15 October 2013

starting out simple (CGS)

As you'll have gathered from my previous post, some CGS presentations are very simple indeed. In Level 1, Part 1, we're being shown presentations designed with the needs of 3- and 4-year-olds in mind. These children are expanding their vocabularies, able to learn terminology - chalice, paten, ciborium, tabernacle - but, "They don't want the whole liturgical history of the altar: including when the priests faced east and when it was that they turned to face the congregation..."*

Of course not, I thought. What a silly, unnecessary thing to say. 

* [This was not a direct quote. I can't remember what our trainer's actual over-the-top example was.]

She presented the gesture of Genuflection for us. I experienced this as consisting of little more than demonstrating and naming the movement. In fact, in the first presentation it is simplified down to a movement of the legs, with no accompanying sign of the cross.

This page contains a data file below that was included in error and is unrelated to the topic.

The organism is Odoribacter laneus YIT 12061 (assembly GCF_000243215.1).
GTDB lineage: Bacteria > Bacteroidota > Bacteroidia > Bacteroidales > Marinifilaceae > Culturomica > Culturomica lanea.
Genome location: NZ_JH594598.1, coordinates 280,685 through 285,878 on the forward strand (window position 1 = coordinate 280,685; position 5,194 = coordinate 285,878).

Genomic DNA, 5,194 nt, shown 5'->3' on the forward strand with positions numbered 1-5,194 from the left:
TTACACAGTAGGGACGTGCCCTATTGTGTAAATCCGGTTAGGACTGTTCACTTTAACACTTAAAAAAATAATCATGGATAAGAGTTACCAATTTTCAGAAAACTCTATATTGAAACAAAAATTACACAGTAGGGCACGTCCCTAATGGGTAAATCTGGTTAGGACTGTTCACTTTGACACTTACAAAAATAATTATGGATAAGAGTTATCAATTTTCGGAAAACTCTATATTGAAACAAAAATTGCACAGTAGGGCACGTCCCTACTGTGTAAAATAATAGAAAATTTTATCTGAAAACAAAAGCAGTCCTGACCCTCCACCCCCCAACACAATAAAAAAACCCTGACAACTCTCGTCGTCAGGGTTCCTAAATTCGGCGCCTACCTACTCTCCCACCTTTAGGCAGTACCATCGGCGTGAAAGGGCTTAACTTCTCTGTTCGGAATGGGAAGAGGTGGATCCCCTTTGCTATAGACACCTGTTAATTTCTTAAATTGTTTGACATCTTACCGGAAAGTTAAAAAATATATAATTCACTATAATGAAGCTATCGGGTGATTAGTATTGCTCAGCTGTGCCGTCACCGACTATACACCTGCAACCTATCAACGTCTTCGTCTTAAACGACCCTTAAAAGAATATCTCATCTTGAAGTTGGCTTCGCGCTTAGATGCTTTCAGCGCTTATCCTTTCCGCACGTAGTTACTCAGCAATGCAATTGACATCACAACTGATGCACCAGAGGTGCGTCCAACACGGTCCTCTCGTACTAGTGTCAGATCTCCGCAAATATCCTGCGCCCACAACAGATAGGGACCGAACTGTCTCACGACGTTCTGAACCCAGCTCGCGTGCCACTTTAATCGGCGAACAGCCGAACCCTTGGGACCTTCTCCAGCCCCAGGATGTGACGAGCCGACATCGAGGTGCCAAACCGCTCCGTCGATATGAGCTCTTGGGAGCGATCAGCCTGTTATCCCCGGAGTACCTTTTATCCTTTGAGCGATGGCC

(licensed photo by Mulier Fortis)

But then I got into my group of three assigned to write up an album page for the presentation. And it was at this point that I really felt the benefits of my experience in Godly Play (and, dare I say it, the discipline of having trusted Berryman's scripts). 

Because in writing up the presentation notes (akin to a Godly Play script), one of my partners wanted to include a list of situations in which genuflecting is appropriate. Moreover, my partner's language made no distinction between genuflect (which in English means coming down onto one knee, briefly) and kneel (to be on both knees, usually for longer than it takes to genuflect), so their presentation included both postures. And then there was a debate about using respect or reverence to explain the theology of it. 
(licensed photo by
Fr Lawrence Lew, OP)

(I hadn't predicted any theological discussion - just a Wondering question encouraging the child to ponder the gesture's significance.)

I began to see the need for stressing simplicity and brevity!

  • Our trainer was much more gracious than I'd managed to be about my co-trainee who wanted to assemble so much information. Click here to read more.

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